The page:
From yesterday until next October 11, the brightest minds of today will collect the Nobel Prizes, with which the important contribution of the winners is recognized in fields as varied as those of Literature, Medicine or Physiology, Chemistry, Physics, Literature, Peace and Economics.
From its first edition 120 years ago to today it has been seen that, despite the genius that characterizes all the winners, not all of them have the best training in the fields for which their work has been recognized. Next, we present four Nobel Laureates that without going through the university before they have managed to make a place in history.
Knut Hamsun, 1920 Nobel Prize Winner for Literature
East Nobel Prize in Literature by The blessing of the land in 1920 it became overnight a literary success, completely changing your life overnight. Before becoming such a high-level writer, the Norwegian author suffered great hardships.
Hunger, the greatest of his concerns for a long period of time and the title of his first book (1888), served as inspiration for the novel with which he devoted himself. Of course, until that moment Hamsun did not earn enough to be able to dedicate himself to study, although he did not need further learning to succeed in writing.
Malala Yousafzai, Nobel Peace Prize 2014
This Pakistani woman became the youngest person to win the Nobel Peace Prize in 2014, with only 17 years. To understand his nomination and subsequent award, we must go back to 2009, when under the pseudonym of Gul makai began blogging for the BBC about Taliban control of the Swat area, Malala’s place of residence.
Some time later, the then adolescent, who had denounced the situation of women and girls in the territory, decided to show her face and make her identity public. Thus, she immediately became a target of the Taliban, who tried to kill her in an attack on her person.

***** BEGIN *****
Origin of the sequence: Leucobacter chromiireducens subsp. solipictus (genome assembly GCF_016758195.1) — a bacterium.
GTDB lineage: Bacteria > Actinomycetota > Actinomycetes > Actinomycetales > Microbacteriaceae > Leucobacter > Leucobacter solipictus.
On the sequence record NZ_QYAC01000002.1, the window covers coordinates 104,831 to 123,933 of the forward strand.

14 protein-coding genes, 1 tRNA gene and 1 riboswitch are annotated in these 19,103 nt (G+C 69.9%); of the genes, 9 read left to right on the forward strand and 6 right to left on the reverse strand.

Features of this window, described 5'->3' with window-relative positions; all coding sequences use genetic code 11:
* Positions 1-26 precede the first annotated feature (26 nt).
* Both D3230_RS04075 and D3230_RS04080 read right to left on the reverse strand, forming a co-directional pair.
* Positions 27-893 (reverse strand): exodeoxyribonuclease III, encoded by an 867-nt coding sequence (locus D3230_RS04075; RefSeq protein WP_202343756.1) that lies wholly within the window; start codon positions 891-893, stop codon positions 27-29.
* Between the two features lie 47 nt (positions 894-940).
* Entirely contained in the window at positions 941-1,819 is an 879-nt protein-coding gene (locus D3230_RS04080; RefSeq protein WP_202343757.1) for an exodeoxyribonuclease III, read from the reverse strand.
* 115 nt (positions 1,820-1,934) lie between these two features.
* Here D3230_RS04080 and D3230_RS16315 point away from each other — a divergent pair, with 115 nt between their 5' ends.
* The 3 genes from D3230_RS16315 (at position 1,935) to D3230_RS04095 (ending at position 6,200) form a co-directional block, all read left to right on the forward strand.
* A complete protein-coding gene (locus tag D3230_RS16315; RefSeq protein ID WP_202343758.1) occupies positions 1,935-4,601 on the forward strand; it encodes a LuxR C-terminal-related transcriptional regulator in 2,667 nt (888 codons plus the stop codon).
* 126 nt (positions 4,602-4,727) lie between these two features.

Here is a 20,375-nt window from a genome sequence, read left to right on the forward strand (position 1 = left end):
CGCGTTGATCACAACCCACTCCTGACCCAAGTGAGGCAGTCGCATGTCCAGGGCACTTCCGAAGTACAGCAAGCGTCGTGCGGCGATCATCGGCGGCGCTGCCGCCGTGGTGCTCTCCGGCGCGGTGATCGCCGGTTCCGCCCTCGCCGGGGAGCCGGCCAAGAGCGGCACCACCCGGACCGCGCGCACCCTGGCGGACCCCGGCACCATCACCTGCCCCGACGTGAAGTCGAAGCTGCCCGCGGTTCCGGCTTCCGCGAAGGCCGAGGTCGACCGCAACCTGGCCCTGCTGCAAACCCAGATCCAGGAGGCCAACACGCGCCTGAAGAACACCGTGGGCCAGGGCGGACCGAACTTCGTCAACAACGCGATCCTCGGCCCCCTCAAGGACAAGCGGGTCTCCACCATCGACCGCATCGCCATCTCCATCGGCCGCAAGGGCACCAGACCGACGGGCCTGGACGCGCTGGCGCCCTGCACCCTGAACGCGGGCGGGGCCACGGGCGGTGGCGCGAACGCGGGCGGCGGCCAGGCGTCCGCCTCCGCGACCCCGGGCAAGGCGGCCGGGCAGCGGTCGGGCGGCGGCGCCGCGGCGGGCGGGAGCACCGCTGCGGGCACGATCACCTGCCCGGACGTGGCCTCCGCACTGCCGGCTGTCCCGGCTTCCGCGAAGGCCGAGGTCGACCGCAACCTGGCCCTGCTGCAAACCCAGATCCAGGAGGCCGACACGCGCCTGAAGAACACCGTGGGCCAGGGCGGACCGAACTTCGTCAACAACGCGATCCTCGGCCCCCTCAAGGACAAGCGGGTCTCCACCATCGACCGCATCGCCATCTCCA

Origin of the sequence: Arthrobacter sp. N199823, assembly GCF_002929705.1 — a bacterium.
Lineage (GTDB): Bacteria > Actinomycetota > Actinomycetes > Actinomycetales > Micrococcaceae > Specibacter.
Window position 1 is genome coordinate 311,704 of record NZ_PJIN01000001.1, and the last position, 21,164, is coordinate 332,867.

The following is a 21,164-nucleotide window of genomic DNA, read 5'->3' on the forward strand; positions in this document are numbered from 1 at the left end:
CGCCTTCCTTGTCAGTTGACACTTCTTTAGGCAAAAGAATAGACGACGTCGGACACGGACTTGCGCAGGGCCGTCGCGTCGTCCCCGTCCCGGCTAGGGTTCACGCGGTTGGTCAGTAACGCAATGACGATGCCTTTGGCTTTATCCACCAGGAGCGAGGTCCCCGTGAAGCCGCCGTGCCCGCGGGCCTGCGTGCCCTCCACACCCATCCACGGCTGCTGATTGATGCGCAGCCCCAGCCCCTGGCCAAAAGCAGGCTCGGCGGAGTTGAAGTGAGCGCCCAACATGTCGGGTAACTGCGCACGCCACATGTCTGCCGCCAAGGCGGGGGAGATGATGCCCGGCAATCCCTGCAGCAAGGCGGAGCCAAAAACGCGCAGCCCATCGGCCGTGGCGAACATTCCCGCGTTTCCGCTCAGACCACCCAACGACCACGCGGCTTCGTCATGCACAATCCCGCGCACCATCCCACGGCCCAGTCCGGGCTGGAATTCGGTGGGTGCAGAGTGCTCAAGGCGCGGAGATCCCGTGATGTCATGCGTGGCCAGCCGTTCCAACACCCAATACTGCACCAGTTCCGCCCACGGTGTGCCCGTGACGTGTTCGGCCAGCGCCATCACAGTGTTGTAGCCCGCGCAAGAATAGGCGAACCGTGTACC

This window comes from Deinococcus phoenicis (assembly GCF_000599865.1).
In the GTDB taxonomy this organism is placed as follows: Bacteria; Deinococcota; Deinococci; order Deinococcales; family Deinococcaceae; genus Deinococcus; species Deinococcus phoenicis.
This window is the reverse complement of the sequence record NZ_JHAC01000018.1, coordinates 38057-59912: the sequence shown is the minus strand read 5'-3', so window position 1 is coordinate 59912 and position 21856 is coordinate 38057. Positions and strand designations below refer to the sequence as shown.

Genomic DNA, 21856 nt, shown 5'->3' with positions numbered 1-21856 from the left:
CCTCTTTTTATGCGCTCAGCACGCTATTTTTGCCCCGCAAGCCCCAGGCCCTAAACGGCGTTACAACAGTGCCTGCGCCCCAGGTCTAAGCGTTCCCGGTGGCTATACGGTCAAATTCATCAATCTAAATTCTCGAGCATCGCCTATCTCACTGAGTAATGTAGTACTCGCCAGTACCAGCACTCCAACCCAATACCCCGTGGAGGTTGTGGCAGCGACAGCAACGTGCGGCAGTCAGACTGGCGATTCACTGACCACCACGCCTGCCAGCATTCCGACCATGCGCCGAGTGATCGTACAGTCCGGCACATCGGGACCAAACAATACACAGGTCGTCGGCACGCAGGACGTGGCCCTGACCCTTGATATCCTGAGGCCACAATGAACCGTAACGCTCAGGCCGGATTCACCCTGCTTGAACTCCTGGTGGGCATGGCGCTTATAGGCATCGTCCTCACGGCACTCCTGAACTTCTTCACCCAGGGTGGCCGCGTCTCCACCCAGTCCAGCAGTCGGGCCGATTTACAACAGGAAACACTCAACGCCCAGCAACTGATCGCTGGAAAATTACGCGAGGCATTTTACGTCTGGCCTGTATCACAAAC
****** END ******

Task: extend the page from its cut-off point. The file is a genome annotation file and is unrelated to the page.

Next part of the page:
The young woman managed to get out alive, but it was inconceivable to keep her life in her home country. With the exile of Malala and her family to England, the teenager opened her own foundation, the Malala Fund, and continued working in the pakistani women’s struggle for getting the education that any male partner could have.
Godfrey Hounsfield, Nobel Prize in Medicine 1979
It seems incredible, but this Brit managed to win Nobel Prize in Medicine in 1979 without ever having set foot in a college classroom. According to Chilean Journal of RadiologyHounsfield was always interested in computers, so much so that he became the leader of the team that built the first computer “with transistors in the United Kingdom in 1958, later being transferred by EMI to its research laboratories.”
From the magazine they recall that «in the 1960s he applied the knowledge acquired to the development of the scanner, thereby giving us a different way of obtaining and recording the interaction of the X-rays with the body. In this way, we were able to visualize the different organs and tissues, by turning the tube in the axial axis and processing the information with detectors and amplifiers of greater sensitivity than the conventional radiographic plate available up to that time ». The development of this computerized axial tomography scanner was what led him to win the renowned award.
Camilo José Cela, Nobel Prize for Literature 1989
Considered one of the best contemporary authors, this Galician awarded in 1989 with the Nobel Prize in Literature He tried to study Medicine first and then Law, although in both cases without being able to finish them. As explained from the Cervantes Institute, his taste for letters comes after a long illness in his youth, which forced him to rest and allowed him to enjoy reading.
However, from the institution they comment that what pushed the author of Beehive or Pascual Duarte’s family To become a writer was the poet Pedro Salinas, to whom “Cela shows his first poems” and from whom he receives “encouragement and advice.” Besides of Nobel Prize, the writing teacher received the Prince of Asturias Awards for Literature and Miguel de Cervantes (nineteen ninety five). Shortly before his death, King Juan Carlos I granted him the title of Marquis of Iria Flavia.
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These are the Nobel laureates who do not have a university degree